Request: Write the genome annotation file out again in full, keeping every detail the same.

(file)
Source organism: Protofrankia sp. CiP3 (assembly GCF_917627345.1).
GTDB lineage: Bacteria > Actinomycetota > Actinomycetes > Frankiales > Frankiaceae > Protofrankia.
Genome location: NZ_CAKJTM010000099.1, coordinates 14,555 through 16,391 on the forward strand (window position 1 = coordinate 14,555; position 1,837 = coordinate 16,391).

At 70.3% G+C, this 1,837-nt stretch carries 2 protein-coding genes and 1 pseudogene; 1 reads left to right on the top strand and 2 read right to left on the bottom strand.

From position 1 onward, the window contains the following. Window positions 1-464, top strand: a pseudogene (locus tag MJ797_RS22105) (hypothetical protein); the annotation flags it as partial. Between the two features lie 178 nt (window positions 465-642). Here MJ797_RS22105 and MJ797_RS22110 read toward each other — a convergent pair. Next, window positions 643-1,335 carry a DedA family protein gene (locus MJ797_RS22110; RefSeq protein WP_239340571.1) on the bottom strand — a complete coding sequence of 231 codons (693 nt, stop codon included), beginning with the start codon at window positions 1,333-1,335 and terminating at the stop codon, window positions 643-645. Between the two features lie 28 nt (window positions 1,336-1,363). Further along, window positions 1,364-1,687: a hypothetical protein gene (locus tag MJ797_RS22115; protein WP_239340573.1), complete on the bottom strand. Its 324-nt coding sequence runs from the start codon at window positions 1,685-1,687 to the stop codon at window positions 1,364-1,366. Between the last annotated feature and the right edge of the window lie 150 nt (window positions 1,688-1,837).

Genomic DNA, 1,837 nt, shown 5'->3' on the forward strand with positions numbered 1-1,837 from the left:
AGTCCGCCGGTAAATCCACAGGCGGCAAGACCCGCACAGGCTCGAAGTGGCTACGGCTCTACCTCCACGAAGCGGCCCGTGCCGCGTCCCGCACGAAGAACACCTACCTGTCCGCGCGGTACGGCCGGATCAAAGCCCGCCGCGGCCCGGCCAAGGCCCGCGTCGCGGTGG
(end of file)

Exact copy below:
Source organism: Protofrankia sp. CiP3 (assembly GCF_917627345.1).
GTDB lineage: Bacteria > Actinomycetota > Actinomycetes > Frankiales > Frankiaceae > Protofrankia.
Genome location: NZ_CAKJTM010000099.1, coordinates 14,555 through 16,391 on the forward strand (window position 1 = coordinate 14,555; position 1,837 = coordinate 16,391).

At 70.3% G+C, this 1,837-nt stretch carries 2 protein-coding genes and 1 pseudogene; 1 reads left to right on the top strand and 2 read right to left on the bottom strand.

From position 1 onward, the window contains the following. Window positions 1-464, top strand: a pseudogene (locus tag MJ797_RS22105) (hypothetical protein); the annotation flags it as partial. Between the two features lie 178 nt (window positions 465-642). Here MJ797_RS22105 and MJ797_RS22110 read toward each other — a convergent pair. Next, window positions 643-1,335 carry a DedA family protein gene (locus MJ797_RS22110; RefSeq protein WP_239340571.1) on the bottom strand — a complete coding sequence of 231 codons (693 nt, stop codon included), beginning with the start codon at window positions 1,333-1,335 and terminating at the stop codon, window positions 643-645. Between the two features lie 28 nt (window positions 1,336-1,363). Further along, window positions 1,364-1,687: a hypothetical protein gene (locus tag MJ797_RS22115; protein WP_239340573.1), complete on the bottom strand. Its 324-nt coding sequence runs from the start codon at window positions 1,685-1,687 to the stop codon at window positions 1,364-1,366. Between the last annotated feature and the right edge of the window lie 150 nt (window positions 1,688-1,837).

Genomic DNA, 1,837 nt, shown 5'->3' on the forward strand with positions numbered 1-1,837 from the left:
AGTCCGCCGGTAAATCCACAGGCGGCAAGACCCGCACAGGCTCGAAGTGGCTACGGCTCTACCTCCACGAAGCGGCCCGTGCCGCGTCCCGCACGAAGAACACCTACCTGTCCGCGCGGTACGGCCGGATCAAAGCCCGCCGCGGCCCGGCCAAGGCCCGCGTCGCGGTGG